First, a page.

To model coronary angiogenesis ex vivo, we developed a ventricular explant assay (Figure 6A; (Zhang and Zhou, 2013). Compared with controls, Jag1flox;Nfatc1-Cre explants had a lower angiogenic potential, manifested as smaller caliber vessels, longer distances between branching points and a lower number of transmural endothelial branches (Figure 6B,C,KSource data 1, sheet 14). Conversely, Dll4flox;Nfatc1-Cre or Notch1flox;Nfatc1-Cre explants yielded more densely interconnected vascular networks of larger vessel caliber, longer distances between vessel branching points, and more transmural endothelial branches (Figure 6B,D,E,KSource data 1, sheet 14). Notch1flox;Nfatc1-Cre explants displayed a phenotype similar to Dll4flox;Nfatc1-Cre explants, although the differences in vessel caliber and endothelial branch number did not reach significance (Figure 6B,E,KSource data 1, sheet 14). MfngGOF;Tie2-Cre and Dll4GOF;Tie2-Cre explants showed a broadly similar phenotype, with substantial lengthening of branching point distance and a below-normal number of endothelial branches (Figure 6B,I,J,KSource data 1, sheet 14). In contrast, MfngGOF;Tie2-Cre explants had smaller caliber vessels than Dll4GOF;Tie2-Cre explants (Figure 6I,J,KSource data 1, sheet 14). Efnb2flox;Nfatc1-Cre explants formed sparsely interconnected networks with decreased vessel caliber, reduced number of transmural endothelial branches, and increased distances between branching points, similar to those seen in Jag1flox;Nfatc1-Cre explants (Figure 6B,F,KSource data 1, sheet 14).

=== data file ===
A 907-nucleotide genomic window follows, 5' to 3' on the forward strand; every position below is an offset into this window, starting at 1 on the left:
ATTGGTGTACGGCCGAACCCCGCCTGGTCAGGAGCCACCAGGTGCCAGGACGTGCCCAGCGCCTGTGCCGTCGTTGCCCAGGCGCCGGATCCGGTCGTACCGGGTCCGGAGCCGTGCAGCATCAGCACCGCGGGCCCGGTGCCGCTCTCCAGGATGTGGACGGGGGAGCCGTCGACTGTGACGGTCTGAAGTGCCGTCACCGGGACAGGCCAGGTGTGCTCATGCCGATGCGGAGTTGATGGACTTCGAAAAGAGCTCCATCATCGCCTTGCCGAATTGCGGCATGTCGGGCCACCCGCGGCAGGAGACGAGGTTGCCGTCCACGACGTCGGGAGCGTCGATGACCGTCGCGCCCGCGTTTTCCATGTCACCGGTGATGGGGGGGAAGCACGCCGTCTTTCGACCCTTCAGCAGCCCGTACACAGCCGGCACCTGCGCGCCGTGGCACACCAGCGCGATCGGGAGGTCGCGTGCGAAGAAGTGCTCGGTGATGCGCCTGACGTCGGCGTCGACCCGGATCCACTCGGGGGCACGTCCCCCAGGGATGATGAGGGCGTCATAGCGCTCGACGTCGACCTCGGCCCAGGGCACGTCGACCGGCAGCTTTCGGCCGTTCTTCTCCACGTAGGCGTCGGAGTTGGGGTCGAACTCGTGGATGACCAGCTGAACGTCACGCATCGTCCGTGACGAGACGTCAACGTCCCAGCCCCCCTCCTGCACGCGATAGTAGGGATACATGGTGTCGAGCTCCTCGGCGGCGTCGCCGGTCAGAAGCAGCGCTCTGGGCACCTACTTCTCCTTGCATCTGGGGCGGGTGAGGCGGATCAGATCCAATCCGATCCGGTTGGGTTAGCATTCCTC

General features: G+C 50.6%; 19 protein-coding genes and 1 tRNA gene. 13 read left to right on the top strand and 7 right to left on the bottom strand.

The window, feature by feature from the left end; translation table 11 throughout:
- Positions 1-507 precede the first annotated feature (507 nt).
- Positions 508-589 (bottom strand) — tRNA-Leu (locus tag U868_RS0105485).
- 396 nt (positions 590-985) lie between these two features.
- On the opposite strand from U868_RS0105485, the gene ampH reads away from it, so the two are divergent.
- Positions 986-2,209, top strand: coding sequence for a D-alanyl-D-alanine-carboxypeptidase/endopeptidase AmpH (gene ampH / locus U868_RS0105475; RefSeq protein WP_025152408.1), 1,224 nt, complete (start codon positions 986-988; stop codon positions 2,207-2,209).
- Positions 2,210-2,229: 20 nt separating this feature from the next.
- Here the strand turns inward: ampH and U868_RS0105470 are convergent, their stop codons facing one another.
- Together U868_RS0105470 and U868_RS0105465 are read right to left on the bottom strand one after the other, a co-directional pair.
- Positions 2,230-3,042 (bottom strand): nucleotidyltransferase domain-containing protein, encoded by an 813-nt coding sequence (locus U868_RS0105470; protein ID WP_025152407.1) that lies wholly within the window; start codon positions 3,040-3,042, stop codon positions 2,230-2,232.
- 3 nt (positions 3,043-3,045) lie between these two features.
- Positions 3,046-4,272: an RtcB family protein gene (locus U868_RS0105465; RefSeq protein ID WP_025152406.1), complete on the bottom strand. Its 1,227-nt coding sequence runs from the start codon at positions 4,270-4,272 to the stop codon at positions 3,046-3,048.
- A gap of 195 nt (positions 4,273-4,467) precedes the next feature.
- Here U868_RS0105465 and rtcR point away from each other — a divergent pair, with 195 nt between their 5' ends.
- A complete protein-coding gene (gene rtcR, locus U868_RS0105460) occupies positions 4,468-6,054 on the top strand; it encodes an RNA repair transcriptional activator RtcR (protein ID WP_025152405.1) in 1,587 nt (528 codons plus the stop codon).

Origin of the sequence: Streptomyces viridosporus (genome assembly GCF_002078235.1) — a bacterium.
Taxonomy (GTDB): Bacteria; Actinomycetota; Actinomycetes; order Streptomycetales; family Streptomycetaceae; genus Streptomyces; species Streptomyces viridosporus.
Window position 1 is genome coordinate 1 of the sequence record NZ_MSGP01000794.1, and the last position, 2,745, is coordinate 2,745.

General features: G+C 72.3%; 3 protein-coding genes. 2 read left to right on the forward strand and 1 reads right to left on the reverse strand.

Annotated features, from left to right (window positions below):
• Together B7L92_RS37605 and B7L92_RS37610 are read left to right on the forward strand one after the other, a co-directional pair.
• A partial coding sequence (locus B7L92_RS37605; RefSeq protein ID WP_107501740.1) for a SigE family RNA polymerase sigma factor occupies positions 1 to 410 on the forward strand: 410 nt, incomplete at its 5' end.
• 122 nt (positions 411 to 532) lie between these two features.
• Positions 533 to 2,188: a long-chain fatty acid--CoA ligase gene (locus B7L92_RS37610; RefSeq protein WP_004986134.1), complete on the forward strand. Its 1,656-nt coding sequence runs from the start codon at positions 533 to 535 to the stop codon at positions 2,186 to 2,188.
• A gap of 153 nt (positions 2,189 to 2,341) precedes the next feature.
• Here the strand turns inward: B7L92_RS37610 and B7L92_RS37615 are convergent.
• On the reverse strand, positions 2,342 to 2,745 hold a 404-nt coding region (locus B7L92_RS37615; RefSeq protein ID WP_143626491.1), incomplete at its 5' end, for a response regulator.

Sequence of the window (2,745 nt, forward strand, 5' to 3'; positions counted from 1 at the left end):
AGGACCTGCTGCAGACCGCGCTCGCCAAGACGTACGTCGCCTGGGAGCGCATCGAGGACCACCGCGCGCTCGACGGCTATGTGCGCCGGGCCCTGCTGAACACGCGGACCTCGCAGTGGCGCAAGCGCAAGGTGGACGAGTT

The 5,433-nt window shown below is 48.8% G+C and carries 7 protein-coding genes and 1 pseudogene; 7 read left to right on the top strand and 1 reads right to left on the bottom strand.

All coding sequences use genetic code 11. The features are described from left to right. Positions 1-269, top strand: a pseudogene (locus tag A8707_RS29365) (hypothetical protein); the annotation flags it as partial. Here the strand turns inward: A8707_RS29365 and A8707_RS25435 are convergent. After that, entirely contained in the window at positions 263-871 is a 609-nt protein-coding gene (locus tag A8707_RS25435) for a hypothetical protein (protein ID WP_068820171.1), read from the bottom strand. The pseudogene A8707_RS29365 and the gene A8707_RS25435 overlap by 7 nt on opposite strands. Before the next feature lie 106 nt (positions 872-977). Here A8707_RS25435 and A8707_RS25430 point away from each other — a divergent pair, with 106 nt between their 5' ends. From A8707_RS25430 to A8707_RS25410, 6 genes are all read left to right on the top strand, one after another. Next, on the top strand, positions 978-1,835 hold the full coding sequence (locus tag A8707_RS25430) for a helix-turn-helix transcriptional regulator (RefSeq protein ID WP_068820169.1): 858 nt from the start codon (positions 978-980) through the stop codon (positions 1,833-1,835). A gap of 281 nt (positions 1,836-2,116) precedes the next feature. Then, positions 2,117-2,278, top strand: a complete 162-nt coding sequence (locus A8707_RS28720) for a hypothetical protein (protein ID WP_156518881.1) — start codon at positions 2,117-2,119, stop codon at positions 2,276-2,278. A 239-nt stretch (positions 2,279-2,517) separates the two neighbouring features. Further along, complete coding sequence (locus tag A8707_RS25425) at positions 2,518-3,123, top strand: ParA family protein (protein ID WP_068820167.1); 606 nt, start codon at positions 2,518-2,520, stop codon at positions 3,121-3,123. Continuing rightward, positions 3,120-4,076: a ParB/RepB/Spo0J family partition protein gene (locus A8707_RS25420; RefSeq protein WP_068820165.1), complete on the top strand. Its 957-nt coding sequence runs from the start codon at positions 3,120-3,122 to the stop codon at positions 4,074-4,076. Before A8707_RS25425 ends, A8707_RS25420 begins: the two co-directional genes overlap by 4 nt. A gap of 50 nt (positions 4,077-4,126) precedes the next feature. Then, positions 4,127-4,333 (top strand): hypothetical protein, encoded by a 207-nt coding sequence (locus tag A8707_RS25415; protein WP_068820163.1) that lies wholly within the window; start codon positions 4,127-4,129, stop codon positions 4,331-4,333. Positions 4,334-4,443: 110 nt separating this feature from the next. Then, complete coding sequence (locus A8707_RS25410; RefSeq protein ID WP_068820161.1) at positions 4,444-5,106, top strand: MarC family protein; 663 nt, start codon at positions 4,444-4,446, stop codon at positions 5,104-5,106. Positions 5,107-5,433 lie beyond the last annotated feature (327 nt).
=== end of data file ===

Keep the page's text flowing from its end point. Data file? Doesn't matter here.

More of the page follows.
EPHRINB2 rescues disrupted arterial branching in ventricular explants from Jag1 and Dll4 mutant hearts.

(A) Ventricular explant assay procedure. (B–J) Representative images of E11.5 cultured ventricular explants from the following embryos: (B) control (n = 8–10), (C) Jag1flox;Nfatc1-Cre (n = 4), (D) Dll4flox;Nfatc1-Cre (n = 5), (E) Notch1flox;Nfatc1-Cre (n = 4), (F) MfngGOF;Tie2-Cre (n = 3), (G) Dll4GOF;Tie2-Cre (n = 3), (H) Efnb2flox;Nfatc1-Cre (n = 5–7), (I) Dll4flox;Nfatc1-Cre infected with Efnb2-overexpressing lentivirus (n = 5–7). Microscope: Nikon A1-R. Software: NIS Elements AR 4.30.02. Build 1053 LO, 64 bits. Objectives: Plan Apo VC 20x/0,75 DIC N2 dry; Plan Fluor 40x/1,3 Oil DIC H N2 Oil. (J) Quantification of vessel caliber (arrowheads), branching point distance (double ended arrowhead), and mean endothelial branch (asterisk) number. Data are means ± s.d. ***p<0.001; **p<0.01; *p<0.05, by Student’s t-test; Benjamini-Hochberg adjusted p-value. n.s not significant. Scale bars, 100 μm.